Charles Darwin Research Station, Galapagos Islands, 1978 (Photo: Sambasiva Rao Patchineelam)
When a young Indian scientist took his Minolta camera into the world he was immigrating to, in the 1970s, he never dreamt he was creating art. This is where his son intervened.
A tall, serious man, Brazilian artist Vijai Patchineelam speaks carefully, even reverentially, about his father’s photobook, Samba Shiva: The Photographs of Sambasiva Rao Patchineelam (2017) when we meet in Aldona, one of Goa’s most idyllic villages, at the third edition of international photography festival Goa Photo (December 6-8). Patchineelam, who is completing a PhD in Antwerp exploring the role of artists within art institutions, used a $20,000 grant from the Brazilian cultural non-profit organisation Instituto Moreira Salles to curate his father’s archives; he would be the artist-editor, leaving a light footprint, and his father the author. “It was important not to appropriate my father’s photographs,” he tells me. “I wanted to keep a certain level of distance and treat him like a photographer.”
Sambasiva left Rajahmundry, Andhra Pradesh in 1967, and studied geology in Vishakapatnam before completing his higher studies in Austria and Germany. He went to Salvador to teach at the Federal University of Bahia in 1979, and now, 76 years old, lives in Rio de Janeiro. A friend gifted him the camera in 1972, giving him a means to document both family and professional life, until it was stolen in 1990, a loss Sambasiva mentions in the interview at the end of the book. His insight into his motivation for recording images is simple: ‘You’re looking at something and you’re impressed, that moment moves you.’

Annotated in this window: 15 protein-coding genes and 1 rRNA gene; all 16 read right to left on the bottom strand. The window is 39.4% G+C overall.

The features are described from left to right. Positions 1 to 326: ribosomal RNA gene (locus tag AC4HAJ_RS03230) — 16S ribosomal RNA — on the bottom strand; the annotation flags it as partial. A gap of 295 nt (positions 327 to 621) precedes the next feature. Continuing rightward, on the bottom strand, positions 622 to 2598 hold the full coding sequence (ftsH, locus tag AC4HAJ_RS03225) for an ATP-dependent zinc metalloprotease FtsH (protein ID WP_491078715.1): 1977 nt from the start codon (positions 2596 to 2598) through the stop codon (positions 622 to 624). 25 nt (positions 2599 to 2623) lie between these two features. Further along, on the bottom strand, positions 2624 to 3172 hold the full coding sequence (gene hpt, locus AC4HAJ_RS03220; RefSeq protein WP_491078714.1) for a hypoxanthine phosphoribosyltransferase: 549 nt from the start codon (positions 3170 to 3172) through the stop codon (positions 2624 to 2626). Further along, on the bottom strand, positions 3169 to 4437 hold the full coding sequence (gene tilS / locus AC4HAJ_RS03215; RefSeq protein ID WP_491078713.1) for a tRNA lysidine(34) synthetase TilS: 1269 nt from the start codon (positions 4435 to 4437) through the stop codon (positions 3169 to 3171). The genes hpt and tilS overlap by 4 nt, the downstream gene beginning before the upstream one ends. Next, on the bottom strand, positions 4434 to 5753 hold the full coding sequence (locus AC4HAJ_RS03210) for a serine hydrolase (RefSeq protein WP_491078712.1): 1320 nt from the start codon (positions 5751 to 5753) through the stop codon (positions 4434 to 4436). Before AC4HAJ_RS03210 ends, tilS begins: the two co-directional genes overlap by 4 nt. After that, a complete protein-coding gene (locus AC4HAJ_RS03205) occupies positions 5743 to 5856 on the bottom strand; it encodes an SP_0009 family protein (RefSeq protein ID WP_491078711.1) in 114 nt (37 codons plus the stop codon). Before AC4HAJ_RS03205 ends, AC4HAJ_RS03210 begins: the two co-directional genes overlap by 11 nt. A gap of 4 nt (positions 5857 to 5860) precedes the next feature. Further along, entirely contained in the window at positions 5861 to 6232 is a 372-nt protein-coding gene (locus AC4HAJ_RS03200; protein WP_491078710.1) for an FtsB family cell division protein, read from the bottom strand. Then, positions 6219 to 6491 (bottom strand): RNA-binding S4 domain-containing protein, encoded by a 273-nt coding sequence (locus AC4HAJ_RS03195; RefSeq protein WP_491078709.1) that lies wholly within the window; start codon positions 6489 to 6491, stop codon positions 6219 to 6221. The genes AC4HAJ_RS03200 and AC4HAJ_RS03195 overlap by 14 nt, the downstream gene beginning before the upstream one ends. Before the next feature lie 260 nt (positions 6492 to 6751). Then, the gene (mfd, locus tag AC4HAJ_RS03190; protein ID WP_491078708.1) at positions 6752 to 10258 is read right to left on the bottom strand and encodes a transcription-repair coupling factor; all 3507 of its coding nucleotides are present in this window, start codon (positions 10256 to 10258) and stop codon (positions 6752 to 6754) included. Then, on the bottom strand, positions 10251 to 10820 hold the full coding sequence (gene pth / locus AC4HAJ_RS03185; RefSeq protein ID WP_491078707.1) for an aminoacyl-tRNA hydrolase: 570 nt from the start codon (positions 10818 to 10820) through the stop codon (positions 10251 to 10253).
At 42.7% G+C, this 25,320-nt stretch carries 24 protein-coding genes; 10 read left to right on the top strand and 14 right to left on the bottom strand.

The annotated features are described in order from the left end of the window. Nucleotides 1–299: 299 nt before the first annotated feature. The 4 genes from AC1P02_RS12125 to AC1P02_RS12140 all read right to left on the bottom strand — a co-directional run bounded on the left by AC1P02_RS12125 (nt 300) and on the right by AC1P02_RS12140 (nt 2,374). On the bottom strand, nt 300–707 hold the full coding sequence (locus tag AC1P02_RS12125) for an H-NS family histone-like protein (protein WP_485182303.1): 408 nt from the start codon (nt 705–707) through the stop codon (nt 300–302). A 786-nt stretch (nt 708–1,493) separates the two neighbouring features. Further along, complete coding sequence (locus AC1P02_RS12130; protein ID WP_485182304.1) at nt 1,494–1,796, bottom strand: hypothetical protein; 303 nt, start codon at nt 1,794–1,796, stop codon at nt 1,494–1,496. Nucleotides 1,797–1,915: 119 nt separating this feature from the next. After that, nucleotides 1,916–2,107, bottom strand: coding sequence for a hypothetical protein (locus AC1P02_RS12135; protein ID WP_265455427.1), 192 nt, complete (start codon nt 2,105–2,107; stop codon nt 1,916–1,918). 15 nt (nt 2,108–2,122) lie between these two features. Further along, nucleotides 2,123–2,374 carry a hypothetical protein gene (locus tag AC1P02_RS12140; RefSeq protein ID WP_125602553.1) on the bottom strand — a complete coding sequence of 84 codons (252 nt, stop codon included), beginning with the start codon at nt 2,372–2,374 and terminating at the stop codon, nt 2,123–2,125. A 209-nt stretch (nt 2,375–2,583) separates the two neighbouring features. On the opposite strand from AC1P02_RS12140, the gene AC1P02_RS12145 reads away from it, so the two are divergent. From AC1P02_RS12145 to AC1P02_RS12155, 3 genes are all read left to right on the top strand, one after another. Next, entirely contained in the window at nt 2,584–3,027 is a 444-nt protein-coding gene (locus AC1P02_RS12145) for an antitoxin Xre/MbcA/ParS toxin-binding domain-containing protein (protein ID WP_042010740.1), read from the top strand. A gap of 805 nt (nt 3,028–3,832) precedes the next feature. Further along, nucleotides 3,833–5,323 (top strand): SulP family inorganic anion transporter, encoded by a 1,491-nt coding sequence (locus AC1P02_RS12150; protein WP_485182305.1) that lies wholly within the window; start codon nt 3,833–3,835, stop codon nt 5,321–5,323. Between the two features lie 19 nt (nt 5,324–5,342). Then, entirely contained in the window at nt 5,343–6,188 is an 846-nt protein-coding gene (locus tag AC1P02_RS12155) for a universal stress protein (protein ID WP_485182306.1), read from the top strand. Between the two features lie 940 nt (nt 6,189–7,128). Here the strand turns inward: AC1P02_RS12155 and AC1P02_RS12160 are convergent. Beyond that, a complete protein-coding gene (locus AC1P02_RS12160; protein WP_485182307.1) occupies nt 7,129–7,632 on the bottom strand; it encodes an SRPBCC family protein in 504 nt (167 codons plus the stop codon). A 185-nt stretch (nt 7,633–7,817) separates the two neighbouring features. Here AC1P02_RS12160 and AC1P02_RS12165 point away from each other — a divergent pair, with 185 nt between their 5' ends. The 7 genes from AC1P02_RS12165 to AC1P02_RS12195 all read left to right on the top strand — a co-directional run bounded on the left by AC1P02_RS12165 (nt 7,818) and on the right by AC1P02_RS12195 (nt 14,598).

Vernacular photography is undertaken by amateur or unknown photographers, who make daily life and common objects their material. In Sambasiva’s images, hopscotching across time and natural and personal histories, friends and family in posed portraits and verdant, virginal-looking landscapes dominate the frame. This was an ordinary man who undertook a few out-of-the-ordinary ventures during his privileged migration. No text or titles frame the narrative, while bilingual texts (Portuguese and English) give it context, at the end, as well as an old postcard. The spine bears just the words ‘Samba Shiva’—a play on Brazilian samba and Indian Shiva, says Patchineelam—and the cover is an image of a lava rock formation; the book—printed large format, on matte paper, often using full bleeds—opens onto the landscape of Patchineelam’s imagination, peopled by the dreams of his father.
“I wanted to play with the format of the photo book. I was asking my father about the passage of time, his job as a scientist. It was a slow process. In 2013, I started scanning the slides, as Rio is very humid; it was at first to preserve the images,” he says, describing how he collaborated with critic Hemant Sareen. “Around 2014, I sent some of the scans to Hemant, we were talking over the Internet, and the idea of the book came about. I see the book as a collaboration between me, my father and Hemant. I was mediating between the institution and the team I built; Hemant, the curator Beatriz Lemos who interviewed my father, and the designers, who were Croatian friends of mine, Nina Bacun and Roberta Bratovic.”
Patchineelam is talking to me at the site of ‘Aldona Through Family Eyes’, a project showing at D’Sa House, one of those wonderful old Goan houses which have been both preserved and lived in. He is one of several artists who have mined the family albums, to varying effect and for different reasons. While Sambasiva’s works are not on display, Patchineelam speaks at length later, about the process of putting a book together, at one of the festival events. He is among peers, many interested in how to gain agency in the way they tell their stories. “Artists need to be part of the decision-making of institutions, very few have access to this,” he says, of his imperative. “They need to take on responsibility.”